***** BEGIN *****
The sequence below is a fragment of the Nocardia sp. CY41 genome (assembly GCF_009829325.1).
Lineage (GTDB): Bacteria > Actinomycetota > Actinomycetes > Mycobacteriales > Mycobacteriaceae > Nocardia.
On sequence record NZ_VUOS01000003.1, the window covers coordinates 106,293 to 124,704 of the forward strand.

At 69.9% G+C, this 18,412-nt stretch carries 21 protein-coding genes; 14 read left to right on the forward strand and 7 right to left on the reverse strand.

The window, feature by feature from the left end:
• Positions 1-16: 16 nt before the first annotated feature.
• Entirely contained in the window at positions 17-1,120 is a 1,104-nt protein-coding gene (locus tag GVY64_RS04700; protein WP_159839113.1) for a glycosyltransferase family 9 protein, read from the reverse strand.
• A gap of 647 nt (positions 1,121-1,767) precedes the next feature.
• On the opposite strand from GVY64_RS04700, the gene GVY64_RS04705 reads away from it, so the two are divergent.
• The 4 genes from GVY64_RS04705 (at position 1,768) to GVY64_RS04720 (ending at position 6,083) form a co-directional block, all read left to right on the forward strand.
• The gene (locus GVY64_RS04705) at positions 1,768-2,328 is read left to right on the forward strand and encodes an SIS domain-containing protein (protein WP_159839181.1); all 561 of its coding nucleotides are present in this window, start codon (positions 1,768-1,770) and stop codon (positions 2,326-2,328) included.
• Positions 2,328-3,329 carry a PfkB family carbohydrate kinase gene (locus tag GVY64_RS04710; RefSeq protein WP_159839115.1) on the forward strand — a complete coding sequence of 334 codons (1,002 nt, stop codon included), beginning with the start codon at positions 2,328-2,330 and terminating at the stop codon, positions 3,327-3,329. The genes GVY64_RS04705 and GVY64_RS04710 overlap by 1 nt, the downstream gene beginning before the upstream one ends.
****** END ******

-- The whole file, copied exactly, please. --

The sequence below is a fragment of the Nocardia sp. CY41 genome (assembly GCF_009829325.1).
Lineage (GTDB): Bacteria > Actinomycetota > Actinomycetes > Mycobacteriales > Mycobacteriaceae > Nocardia.
On sequence record NZ_VUOS01000003.1, the window covers coordinates 106,293 to 124,704 of the forward strand.

At 69.9% G+C, this 18,412-nt stretch carries 21 protein-coding genes; 14 read left to right on the forward strand and 7 right to left on the reverse strand.

The window, feature by feature from the left end:
• Positions 1-16: 16 nt before the first annotated feature.
• Entirely contained in the window at positions 17-1,120 is a 1,104-nt protein-coding gene (locus tag GVY64_RS04700; protein WP_159839113.1) for a glycosyltransferase family 9 protein, read from the reverse strand.
• A gap of 647 nt (positions 1,121-1,767) precedes the next feature.
• On the opposite strand from GVY64_RS04700, the gene GVY64_RS04705 reads away from it, so the two are divergent.
• The 4 genes from GVY64_RS04705 (at position 1,768) to GVY64_RS04720 (ending at position 6,083) form a co-directional block, all read left to right on the forward strand.
• The gene (locus GVY64_RS04705) at positions 1,768-2,328 is read left to right on the forward strand and encodes an SIS domain-containing protein (protein WP_159839181.1); all 561 of its coding nucleotides are present in this window, start codon (positions 1,768-1,770) and stop codon (positions 2,326-2,328) included.
• Positions 2,328-3,329 carry a PfkB family carbohydrate kinase gene (locus tag GVY64_RS04710; RefSeq protein WP_159839115.1) on the forward strand — a complete coding sequence of 334 codons (1,002 nt, stop codon included), beginning with the start codon at positions 2,328-2,330 and terminating at the stop codon, positions 3,327-3,329. The genes GVY64_RS04705 and GVY64_RS04710 overlap by 1 nt, the downstream gene beginning before the upstream one ends.